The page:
There are many rules, both written and unwritten, to modern academic work. Perhaps the best (if depressing) recent explanation of unwritten rules is Daniel Nexon’s blunt warning about the necessity of self-promotion for academic work. Everyone is pretty much caught in the REF/accessibility trap (to wit: “Publish in a format the general public can’t afford, or perish”). As an early career researcher, not paying attention to these structural issues is career suicide. To this, I might add that I have a new book on American targeted killings and transnational war available from Hurst & Co. in the UK and Oxford University Press in the United States. Ahem. But I digress. The reason I’m writing this is to pay homage to perhaps the most flagrant piece of unwritten-rules-of-modern-academia rule-breaking that I’ve come across in recent years: Rainer Hegselmann’s 155 page article in the Journal of Artificial Societies and Social Simulation.
The purpose of this piece is to convince you (likely an academic, or someone interested in academic work) to read a 155 page piece of work on the history of computational social science. Depending on how much you care about CSS, this might be a big ask, but hear me out. Hegselmann’s article (which, in book form, would be something like a novella, which reminds me that we don’t seem to have an equivalent term for the gap between article and book in academic knowledge production) is as much a meditation on multiple themes (power, race, fame, technology and communication) as it is a work of intellectual history.
The short version of the story is this: James Minoru Sakoda was a pioneer of computational social science, yet a man who was more remembered for his origami than his academic output at the end of his life. Thomas C. Schelling (aka that Schelling aka you’ve definitely read him at some point if you do social science) was perhaps one of the most celebrated academics of the 20th Century. Their careers intersected, in a sense, in 1971, when first Sakoda, then Schelling, published articles in The Journal of Mathematical Sociology. Sakoda’s article, published first, used a model that was “much more general and flexible than Schelling’s” but it was Schelling’s model, described in his article, published second, that got all the credit. Schelling goes down as the inventor of a famous model that can model processes of segregation from simple rules of neighbourhood preference (eg how an individual agent perceives their immediate surroundings), Sakoda, whom Hegselmann identifies as the very first pioneer of computational social science, is mostly remembered by origami enthusiasts.
In academic terms: What gives? Hegselmann, who spent 20 years researching the article, is quick to discount malfeasance:
My story is somewhat thrilling (at least the process of understanding, what has happened was it for me). But it is not a thriller! No crime happened, no conspiracy was involved. No discrimination whatsoever was at work. As to the main actors, all rules of honest scientific work, citation, and giving credit were abided. By all standards, nothing “unethical” is part of the story. Something went seriously wrong, but, as to the main actors, nobody did anything wrong. In retrospect, what happened was due to an interplay of fairly simple factors and mechanisms.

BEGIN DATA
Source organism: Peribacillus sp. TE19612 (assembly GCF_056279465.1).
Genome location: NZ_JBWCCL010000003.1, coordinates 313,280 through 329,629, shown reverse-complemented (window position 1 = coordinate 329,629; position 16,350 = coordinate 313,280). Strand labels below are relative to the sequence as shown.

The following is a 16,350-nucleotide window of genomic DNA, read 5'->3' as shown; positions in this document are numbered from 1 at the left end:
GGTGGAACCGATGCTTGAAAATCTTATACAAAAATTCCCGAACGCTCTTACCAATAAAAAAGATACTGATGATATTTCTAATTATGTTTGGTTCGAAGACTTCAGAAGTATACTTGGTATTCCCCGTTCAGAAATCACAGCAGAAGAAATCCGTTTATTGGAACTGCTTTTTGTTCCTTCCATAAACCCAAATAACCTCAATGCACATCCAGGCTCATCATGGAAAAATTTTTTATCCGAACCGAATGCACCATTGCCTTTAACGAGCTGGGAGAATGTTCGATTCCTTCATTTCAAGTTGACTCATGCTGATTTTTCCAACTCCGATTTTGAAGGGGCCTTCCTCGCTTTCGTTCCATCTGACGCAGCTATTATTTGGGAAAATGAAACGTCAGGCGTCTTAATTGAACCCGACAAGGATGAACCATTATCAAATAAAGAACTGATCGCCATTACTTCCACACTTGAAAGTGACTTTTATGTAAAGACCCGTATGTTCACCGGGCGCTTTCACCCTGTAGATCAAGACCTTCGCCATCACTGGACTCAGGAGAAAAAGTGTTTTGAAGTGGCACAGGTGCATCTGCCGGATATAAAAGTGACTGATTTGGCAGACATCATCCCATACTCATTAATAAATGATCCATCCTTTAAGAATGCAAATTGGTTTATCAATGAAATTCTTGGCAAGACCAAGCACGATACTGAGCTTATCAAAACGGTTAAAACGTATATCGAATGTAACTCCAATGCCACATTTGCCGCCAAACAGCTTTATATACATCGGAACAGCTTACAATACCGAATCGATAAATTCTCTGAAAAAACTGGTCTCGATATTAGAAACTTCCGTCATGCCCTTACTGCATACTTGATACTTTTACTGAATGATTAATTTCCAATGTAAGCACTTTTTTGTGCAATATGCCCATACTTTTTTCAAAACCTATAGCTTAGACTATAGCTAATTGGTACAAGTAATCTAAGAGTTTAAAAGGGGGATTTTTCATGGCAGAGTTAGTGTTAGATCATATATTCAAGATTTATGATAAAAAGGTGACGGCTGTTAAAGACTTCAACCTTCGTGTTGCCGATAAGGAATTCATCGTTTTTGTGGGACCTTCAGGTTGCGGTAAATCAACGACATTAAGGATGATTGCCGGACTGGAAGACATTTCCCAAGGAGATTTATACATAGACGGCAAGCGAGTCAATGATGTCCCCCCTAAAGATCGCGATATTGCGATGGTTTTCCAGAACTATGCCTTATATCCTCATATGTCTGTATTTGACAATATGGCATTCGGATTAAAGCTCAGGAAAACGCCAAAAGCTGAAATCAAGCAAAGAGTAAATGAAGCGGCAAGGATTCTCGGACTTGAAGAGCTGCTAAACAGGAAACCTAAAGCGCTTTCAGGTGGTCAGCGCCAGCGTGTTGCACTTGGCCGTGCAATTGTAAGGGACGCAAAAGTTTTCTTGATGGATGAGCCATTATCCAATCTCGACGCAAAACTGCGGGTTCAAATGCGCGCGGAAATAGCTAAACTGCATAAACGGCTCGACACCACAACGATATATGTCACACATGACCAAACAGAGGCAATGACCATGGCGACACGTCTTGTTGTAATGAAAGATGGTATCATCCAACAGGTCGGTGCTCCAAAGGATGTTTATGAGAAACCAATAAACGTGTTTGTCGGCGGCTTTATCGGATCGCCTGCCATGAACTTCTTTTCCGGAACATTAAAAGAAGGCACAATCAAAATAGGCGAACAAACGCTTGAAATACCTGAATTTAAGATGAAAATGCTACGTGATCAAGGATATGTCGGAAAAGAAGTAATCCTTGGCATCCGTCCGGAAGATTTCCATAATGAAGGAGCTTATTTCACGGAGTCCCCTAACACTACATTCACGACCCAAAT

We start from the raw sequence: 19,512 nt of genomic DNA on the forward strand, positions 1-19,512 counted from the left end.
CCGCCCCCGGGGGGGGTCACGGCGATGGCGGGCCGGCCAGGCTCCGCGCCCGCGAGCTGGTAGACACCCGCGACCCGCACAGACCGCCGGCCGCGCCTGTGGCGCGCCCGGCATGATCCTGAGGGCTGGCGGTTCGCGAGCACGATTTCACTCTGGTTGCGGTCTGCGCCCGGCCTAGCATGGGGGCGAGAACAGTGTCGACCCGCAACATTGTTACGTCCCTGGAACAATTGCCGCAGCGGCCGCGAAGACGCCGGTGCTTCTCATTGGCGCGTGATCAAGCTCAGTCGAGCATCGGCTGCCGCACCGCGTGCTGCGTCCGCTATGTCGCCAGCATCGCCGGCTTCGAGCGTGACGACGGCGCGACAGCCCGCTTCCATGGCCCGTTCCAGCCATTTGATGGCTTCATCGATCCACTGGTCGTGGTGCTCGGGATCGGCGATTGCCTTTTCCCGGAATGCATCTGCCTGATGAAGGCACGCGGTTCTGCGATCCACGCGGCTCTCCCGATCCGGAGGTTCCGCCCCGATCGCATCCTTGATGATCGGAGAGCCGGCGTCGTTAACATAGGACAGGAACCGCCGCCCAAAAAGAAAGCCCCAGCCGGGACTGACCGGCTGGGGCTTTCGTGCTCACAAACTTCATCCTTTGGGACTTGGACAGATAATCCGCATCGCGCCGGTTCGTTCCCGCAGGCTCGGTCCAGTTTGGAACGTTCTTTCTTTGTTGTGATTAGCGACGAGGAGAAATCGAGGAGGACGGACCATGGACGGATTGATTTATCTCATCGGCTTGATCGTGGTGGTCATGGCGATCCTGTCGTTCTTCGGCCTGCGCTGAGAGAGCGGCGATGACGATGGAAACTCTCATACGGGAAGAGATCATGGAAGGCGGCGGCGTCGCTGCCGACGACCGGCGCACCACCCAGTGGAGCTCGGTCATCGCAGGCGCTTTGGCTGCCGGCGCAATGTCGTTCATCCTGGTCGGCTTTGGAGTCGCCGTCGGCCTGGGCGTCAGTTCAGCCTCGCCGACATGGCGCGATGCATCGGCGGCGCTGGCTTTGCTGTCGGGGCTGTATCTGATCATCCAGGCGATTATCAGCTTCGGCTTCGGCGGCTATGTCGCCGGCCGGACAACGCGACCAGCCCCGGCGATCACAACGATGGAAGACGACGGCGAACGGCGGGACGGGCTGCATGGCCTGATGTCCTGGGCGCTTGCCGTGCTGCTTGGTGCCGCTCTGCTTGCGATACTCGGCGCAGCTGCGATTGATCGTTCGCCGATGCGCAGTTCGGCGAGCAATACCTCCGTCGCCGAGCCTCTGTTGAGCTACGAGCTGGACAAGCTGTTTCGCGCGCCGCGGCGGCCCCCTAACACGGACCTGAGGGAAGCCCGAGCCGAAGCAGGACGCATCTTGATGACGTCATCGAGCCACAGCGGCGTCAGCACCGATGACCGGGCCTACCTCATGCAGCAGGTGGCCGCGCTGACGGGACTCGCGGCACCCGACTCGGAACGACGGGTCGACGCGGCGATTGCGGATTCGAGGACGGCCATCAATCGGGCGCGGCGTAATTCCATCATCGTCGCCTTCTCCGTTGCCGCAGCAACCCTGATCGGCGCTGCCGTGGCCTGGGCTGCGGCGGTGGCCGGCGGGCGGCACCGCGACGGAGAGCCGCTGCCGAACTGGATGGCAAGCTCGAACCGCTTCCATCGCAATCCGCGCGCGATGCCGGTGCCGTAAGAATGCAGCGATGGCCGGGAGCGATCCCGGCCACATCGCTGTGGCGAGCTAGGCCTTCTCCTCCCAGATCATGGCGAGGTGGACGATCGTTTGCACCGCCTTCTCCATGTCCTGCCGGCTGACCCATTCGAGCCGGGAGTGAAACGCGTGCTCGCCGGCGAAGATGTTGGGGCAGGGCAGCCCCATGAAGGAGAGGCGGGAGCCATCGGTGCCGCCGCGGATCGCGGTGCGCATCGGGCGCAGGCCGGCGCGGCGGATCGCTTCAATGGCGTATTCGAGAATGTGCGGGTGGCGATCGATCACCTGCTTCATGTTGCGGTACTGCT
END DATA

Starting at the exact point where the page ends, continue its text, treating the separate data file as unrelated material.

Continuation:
As it turns out, that “interplay of fairly simple factors and mechanisms” is both enlightening and thought provoking. Although the connection between race and segregation models is clear to anyone that encounters them (segregation models demonstrate the collective behaviour of stark self-segregation arising from relatively small individual preferences, although segregation in practice often involves many other factors, like red-lining etc), Hegselmann’s research into Sakoda’s life story points to another intellectual tie —the mass internment of ethnic Japanese U.S. citizens during World War 2. And so begins a dozen or so pages that tie the origin of agent-based modelling to social science research programmes on interned U.S. citizens, and the webs of funding and publications tied to them. Sakoda’s dissertation arising from this research isn’t published due to a number of issues. I can’t accurately summarise them here, but if you are at all interested in the relationship between researcher, subject, and funders (you should be!) then it’s worth reading this section in full. Reading this early phase of Sakoda’s life, one also gets the sense of missed opportunities each way — the Department of Defense, according to Sakoda, refused to hire him in the early 1950s because of racism — Sakoda went on to pioneer computational approaches in academia, but that single damning line reads like a loss for America as a whole.